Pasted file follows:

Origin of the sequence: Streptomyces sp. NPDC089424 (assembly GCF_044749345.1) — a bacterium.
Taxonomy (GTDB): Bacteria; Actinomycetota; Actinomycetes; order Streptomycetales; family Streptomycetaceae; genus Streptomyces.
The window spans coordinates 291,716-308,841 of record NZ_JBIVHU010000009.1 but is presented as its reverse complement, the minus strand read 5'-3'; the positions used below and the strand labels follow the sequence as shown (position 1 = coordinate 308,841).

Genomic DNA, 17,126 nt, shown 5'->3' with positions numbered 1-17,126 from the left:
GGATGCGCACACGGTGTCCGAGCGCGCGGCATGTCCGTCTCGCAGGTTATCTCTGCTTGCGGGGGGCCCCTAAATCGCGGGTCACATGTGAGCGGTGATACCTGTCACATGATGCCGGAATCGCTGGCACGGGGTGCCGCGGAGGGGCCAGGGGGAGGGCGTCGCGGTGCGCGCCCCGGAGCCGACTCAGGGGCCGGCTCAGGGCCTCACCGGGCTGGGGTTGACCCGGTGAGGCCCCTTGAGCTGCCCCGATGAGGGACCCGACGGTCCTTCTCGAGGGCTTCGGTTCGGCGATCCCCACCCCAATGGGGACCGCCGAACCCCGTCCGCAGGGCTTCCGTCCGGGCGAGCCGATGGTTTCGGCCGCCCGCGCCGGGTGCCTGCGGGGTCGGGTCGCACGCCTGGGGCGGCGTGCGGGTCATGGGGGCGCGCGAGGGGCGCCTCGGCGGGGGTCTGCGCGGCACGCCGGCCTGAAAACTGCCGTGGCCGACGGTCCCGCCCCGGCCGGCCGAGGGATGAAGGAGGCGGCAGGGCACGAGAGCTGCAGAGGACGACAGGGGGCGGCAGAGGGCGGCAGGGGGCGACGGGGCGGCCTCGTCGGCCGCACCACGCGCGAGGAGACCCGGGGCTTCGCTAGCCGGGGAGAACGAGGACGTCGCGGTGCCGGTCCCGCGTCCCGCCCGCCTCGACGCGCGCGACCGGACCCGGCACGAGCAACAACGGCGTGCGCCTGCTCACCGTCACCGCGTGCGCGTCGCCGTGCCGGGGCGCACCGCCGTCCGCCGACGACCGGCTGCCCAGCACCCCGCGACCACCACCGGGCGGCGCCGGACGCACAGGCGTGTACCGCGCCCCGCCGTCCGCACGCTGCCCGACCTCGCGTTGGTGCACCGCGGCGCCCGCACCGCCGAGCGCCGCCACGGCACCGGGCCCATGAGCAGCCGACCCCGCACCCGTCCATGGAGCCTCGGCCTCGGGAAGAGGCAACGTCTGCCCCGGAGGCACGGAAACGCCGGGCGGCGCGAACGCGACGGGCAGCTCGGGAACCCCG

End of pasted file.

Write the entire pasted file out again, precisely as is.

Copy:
Origin of the sequence: Streptomyces sp. NPDC089424 (assembly GCF_044749345.1) — a bacterium.
Taxonomy (GTDB): Bacteria; Actinomycetota; Actinomycetes; order Streptomycetales; family Streptomycetaceae; genus Streptomyces.
The window spans coordinates 291,716-308,841 of record NZ_JBIVHU010000009.1 but is presented as its reverse complement, the minus strand read 5'-3'; the positions used below and the strand labels follow the sequence as shown (position 1 = coordinate 308,841).

Genomic DNA, 17,126 nt, shown 5'->3' with positions numbered 1-17,126 from the left:
GGATGCGCACACGGTGTCCGAGCGCGCGGCATGTCCGTCTCGCAGGTTATCTCTGCTTGCGGGGGGCCCCTAAATCGCGGGTCACATGTGAGCGGTGATACCTGTCACATGATGCCGGAATCGCTGGCACGGGGTGCCGCGGAGGGGCCAGGGGGAGGGCGTCGCGGTGCGCGCCCCGGAGCCGACTCAGGGGCCGGCTCAGGGCCTCACCGGGCTGGGGTTGACCCGGTGAGGCCCCTTGAGCTGCCCCGATGAGGGACCCGACGGTCCTTCTCGAGGGCTTCGGTTCGGCGATCCCCACCCCAATGGGGACCGCCGAACCCCGTCCGCAGGGCTTCCGTCCGGGCGAGCCGATGGTTTCGGCCGCCCGCGCCGGGTGCCTGCGGGGTCGGGTCGCACGCCTGGGGCGGCGTGCGGGTCATGGGGGCGCGCGAGGGGCGCCTCGGCGGGGGTCTGCGCGGCACGCCGGCCTGAAAACTGCCGTGGCCGACGGTCCCGCCCCGGCCGGCCGAGGGATGAAGGAGGCGGCAGGGCACGAGAGCTGCAGAGGACGACAGGGGGCGGCAGAGGGCGGCAGGGGGCGACGGGGCGGCCTCGTCGGCCGCACCACGCGCGAGGAGACCCGGGGCTTCGCTAGCCGGGGAGAACGAGGACGTCGCGGTGCCGGTCCCGCGTCCCGCCCGCCTCGACGCGCGCGACCGGACCCGGCACGAGCAACAACGGCGTGCGCCTGCTCACCGTCACCGCGTGCGCGTCGCCGTGCCGGGGCGCACCGCCGTCCGCCGACGACCGGCTGCCCAGCACCCCGCGACCACCACCGGGCGGCGCCGGACGCACAGGCGTGTACCGCGCCCCGCCGTCCGCACGCTGCCCGACCTCGCGTTGGTGCACCGCGGCGCCCGCACCGCCGAGCGCCGCCACGGCACCGGGCCCATGAGCAGCCGACCCCGCACCCGTCCATGGAGCCTCGGCCTCGGGAAGAGGCAACGTCTGCCCCGGAGGCACGGAAACGCCGGGCGGCGCGAACGCGACGGGCAGCTCGGGAACCCCG